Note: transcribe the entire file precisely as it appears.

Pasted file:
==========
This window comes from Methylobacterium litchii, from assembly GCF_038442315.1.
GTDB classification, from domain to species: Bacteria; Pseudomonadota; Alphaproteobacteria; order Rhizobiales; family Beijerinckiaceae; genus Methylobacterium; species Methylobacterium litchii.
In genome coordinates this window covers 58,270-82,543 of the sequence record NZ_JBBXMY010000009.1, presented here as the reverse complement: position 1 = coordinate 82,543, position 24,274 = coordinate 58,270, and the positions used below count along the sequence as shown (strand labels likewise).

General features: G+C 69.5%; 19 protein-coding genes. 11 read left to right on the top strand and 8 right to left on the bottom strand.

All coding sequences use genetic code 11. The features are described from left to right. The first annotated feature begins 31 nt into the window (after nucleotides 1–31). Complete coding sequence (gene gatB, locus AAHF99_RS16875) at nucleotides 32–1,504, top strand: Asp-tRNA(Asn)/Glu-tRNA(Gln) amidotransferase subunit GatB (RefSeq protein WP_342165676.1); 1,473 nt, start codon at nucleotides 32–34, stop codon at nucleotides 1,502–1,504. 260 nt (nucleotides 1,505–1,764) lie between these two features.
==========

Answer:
This window comes from Methylobacterium litchii, from assembly GCF_038442315.1.
GTDB classification, from domain to species: Bacteria; Pseudomonadota; Alphaproteobacteria; order Rhizobiales; family Beijerinckiaceae; genus Methylobacterium; species Methylobacterium litchii.
In genome coordinates this window covers 58,270-82,543 of the sequence record NZ_JBBXMY010000009.1, presented here as the reverse complement: position 1 = coordinate 82,543, position 24,274 = coordinate 58,270, and the positions used below count along the sequence as shown (strand labels likewise).

General features: G+C 69.5%; 19 protein-coding genes. 11 read left to right on the top strand and 8 right to left on the bottom strand.

All coding sequences use genetic code 11. The features are described from left to right. The first annotated feature begins 31 nt into the window (after nucleotides 1–31). Complete coding sequence (gene gatB, locus AAHF99_RS16875) at nucleotides 32–1,504, top strand: Asp-tRNA(Asn)/Glu-tRNA(Gln) amidotransferase subunit GatB (RefSeq protein WP_342165676.1); 1,473 nt, start codon at nucleotides 32–34, stop codon at nucleotides 1,502–1,504. 260 nt (nucleotides 1,505–1,764) lie between these two features.